“Seedling production in the northern U.S. fell by more than half between 2012 and 2020, the researchers found,” stated an August 2023 article in Anthropocene. It takes planning and years of careful work to harvest the desired seeds and grow the seedlings. The limited quantities of baby trees found in nurseries usually belong to vulnerable species that will not survive the harsh conditions resulting from extreme weather conditions.
Evolution: The Ultimate Disaster Proofing
The resilient seeds needed are the end-product of a long evolution. Plants have accomplished much since starting on solid ground some 500 million years ago, and they have gained far more experience on how to persist on this Earth than we have. They’ve endured the harshest conditions and have been tested and retested to the limits. Those plant species that made it know how to hold on even when heat, drought, erosion, and other perils will cause other plants to fail. Insects, animals, and humans depend on these plants for sustenance, shelter, and more.
In fact, plants have been essential for all living things in the planet’s history, and their germplasm will be crucial for the future. Humans are the new kids on the block, and our cavalier attitude toward the genetic richness of this inconspicuous and diverse greenery has gotten us into the current dilemma.
According to the National Oceanic and Atmospheric Administration (NOAA) and NASA, July 2023 was the hottest month based on NASA’s records dating back to the 1880s. In the United States, a rising percentage of the population has been confronted by extreme weather events: storms, floods, fires, landslides, long-lasting extreme heat, smoke, toxic air pollution, and drought.
To pick just one day: on July 13, more than 100 million people in several states in the United States faced extreme weather alerts. Then, by July 28, nearly 200 million Americans were under extreme weather alerts, and United Nations Secretary-General António Guterres announced that the “era of global boiling has arrived.”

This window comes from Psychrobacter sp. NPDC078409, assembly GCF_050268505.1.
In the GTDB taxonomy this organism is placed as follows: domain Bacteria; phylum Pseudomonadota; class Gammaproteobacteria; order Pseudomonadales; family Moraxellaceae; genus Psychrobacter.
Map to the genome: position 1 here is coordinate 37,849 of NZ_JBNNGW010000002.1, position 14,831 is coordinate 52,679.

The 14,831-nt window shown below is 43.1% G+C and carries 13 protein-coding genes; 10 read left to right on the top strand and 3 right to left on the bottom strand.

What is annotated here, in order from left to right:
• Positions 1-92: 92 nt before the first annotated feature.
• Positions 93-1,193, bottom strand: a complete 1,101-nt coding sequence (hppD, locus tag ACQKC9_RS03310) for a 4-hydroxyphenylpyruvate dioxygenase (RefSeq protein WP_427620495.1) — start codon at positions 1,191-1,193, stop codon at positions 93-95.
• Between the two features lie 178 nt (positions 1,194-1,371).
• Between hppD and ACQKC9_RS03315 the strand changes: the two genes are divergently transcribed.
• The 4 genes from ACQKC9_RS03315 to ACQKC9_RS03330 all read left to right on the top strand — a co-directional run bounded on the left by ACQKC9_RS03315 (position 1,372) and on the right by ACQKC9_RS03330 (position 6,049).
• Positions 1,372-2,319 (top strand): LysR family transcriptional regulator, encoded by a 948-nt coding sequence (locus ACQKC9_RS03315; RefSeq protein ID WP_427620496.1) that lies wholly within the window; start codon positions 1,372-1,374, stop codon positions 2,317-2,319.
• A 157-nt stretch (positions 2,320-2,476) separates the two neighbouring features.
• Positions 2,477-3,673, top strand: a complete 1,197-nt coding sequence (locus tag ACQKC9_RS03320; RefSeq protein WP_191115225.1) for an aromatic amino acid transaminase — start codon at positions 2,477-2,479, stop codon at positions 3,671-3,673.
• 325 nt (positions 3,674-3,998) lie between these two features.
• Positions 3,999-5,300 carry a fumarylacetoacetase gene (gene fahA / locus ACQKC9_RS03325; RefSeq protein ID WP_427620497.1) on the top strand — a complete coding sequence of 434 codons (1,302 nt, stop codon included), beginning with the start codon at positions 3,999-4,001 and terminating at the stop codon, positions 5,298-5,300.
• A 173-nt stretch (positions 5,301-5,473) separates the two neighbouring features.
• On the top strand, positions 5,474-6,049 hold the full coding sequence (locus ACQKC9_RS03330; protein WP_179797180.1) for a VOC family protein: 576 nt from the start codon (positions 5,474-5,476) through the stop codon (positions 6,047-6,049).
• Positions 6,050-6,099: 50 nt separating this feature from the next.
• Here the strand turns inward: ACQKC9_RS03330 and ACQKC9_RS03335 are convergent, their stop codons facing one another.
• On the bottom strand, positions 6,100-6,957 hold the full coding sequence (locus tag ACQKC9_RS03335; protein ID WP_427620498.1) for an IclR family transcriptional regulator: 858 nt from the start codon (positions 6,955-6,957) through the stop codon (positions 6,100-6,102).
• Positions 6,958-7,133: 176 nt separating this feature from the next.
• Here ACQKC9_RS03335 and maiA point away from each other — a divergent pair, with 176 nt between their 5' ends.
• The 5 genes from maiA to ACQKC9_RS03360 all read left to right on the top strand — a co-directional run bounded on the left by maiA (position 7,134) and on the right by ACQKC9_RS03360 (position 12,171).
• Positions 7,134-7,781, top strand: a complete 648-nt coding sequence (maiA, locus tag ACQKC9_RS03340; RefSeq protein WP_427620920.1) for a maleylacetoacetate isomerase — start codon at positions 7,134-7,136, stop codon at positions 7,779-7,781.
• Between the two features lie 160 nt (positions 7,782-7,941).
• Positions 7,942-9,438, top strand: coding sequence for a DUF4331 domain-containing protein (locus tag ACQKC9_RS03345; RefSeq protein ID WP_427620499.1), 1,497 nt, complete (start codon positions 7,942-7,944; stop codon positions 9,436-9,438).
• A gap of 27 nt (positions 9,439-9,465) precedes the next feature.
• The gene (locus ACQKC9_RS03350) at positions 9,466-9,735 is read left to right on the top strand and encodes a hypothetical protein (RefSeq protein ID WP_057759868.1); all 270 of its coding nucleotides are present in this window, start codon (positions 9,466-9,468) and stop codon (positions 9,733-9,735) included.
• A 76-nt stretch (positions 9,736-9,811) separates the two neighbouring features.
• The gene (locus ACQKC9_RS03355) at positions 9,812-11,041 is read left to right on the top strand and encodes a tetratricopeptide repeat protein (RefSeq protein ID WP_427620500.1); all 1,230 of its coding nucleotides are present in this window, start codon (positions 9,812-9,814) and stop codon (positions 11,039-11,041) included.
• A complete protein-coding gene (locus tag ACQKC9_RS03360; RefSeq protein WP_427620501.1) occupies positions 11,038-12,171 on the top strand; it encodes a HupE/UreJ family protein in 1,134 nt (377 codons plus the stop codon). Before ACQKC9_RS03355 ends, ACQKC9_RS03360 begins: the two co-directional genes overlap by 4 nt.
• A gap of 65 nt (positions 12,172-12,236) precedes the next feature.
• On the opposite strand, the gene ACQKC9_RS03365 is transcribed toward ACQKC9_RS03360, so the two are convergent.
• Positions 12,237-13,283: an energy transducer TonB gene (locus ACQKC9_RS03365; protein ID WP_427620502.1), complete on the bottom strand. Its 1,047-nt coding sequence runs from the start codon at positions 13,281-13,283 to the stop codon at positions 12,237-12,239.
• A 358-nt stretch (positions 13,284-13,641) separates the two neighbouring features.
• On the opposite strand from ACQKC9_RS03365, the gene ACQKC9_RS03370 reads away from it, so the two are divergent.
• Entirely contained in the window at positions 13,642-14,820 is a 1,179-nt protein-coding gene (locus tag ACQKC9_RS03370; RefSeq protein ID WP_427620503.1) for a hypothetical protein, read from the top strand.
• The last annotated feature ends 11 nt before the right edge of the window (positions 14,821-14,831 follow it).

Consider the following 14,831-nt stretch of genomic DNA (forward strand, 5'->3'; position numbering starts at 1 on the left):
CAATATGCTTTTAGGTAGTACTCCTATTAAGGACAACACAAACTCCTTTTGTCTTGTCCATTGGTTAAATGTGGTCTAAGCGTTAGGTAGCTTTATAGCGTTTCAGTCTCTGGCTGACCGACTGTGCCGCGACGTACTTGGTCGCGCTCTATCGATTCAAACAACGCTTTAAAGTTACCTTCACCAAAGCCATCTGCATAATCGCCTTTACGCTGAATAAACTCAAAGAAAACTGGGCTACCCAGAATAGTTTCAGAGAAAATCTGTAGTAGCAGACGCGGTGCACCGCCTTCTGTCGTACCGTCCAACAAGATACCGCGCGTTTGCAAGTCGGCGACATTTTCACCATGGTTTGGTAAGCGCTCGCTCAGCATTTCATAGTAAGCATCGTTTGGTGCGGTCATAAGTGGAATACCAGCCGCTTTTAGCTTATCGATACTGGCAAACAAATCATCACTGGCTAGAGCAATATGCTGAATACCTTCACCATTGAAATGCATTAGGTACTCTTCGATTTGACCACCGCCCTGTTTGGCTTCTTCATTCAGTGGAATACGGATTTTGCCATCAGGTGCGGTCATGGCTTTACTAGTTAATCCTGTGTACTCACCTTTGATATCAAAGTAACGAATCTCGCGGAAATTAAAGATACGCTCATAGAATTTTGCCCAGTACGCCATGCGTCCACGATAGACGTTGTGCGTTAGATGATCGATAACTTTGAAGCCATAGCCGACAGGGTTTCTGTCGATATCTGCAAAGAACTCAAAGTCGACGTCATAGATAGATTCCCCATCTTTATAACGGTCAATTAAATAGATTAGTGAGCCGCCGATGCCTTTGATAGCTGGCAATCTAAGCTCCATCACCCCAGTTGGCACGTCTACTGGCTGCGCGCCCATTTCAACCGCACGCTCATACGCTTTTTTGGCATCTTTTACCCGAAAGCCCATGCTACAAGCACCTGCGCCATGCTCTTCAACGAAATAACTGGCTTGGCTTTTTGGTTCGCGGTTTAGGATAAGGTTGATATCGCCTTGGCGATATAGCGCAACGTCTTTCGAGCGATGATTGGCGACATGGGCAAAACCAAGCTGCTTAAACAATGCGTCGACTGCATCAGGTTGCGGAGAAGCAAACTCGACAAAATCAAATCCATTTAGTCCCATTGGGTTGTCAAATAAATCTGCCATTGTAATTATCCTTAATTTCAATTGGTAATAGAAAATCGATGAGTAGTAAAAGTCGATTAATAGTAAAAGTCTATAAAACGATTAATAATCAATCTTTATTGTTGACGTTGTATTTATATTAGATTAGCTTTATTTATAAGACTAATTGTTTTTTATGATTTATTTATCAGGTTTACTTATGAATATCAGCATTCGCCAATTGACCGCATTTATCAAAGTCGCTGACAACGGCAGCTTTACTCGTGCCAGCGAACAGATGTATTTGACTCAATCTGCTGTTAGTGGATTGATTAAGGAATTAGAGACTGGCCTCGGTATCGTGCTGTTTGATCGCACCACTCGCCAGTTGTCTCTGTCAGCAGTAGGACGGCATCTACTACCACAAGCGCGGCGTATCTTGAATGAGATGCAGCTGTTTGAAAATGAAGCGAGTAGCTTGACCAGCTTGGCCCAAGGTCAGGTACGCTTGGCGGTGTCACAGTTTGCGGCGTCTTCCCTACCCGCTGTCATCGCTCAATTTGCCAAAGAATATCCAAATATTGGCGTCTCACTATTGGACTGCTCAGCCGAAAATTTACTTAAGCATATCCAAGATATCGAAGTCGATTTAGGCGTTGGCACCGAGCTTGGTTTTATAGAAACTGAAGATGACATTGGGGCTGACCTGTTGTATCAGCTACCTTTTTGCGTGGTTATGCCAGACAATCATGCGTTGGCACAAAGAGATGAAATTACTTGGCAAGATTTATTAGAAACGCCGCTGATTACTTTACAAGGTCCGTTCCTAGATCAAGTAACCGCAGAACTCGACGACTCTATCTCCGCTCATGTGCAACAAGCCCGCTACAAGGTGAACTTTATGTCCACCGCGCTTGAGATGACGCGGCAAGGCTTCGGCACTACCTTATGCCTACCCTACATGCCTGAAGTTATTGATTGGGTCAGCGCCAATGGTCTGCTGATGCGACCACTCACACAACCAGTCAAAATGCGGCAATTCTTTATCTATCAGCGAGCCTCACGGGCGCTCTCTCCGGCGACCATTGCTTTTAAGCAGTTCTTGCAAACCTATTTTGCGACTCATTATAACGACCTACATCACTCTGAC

Extreme weather change is no longer something remote and abstract; it is with us, and it is real. We feel it, live it, and must deal with it. It saps energy, sabotages productivity, and destroys livelihoods. The heat boils the human body and precipitates illness and death. Governments, including our own, appear unprepared to deal with the consequences of global warming—their responses look inadequate or sluggish. And to be fair, all this might be too much for our institutions and agencies to handle.
Unprepared to Survive the Climate Catastrophe
A closer look at October 2023 figures provided by the Danger Season map, released by the Union of Concerned Scientists, reveals how the situation is slowly spiraling out of control, as a whopping “96 percent of people in the United States faced an extreme weather alert during Danger Season 2023.”
This climate catastrophe has thrown up a new set of challenges to reckon with at home and globally. While there is a vast Pentagon apparatus in place to protect Americans against threats from abroad—real or invented—we seem unprepared to protect the U.S. population who are being subjected to extreme weather aggression.
Increasingly, images of people who have lost everything in a storm or a wildfire have become common. Often depleted by shock, stress, and the elements, looking worse for wear, they are seen putting on a brave face for the camera, and saying they are thankful to have survived. Then, in tune with their reputation as can-do Americans, they make pledges to rebuild. But the question remains: how? The costs of reconstruction have risen sharply during the last few years. And what about the required homeowners’ insurance that’s far too expensive for many or unavailable altogether?
The big insurance companies, like State Farm General Insurance Company and Allstate Corporation, have stopped providing insurance coverage to new homeowners since June 2023 in climate-stricken states like California and Florida. But these are only the aftermath stories. Just like the people left behind by the weather-related calamities, these stories will rapidly fade away from public attention, when they are no longer deemed newsworthy. But make no mistake: the survivors of these catastrophes are alive. They feel and think.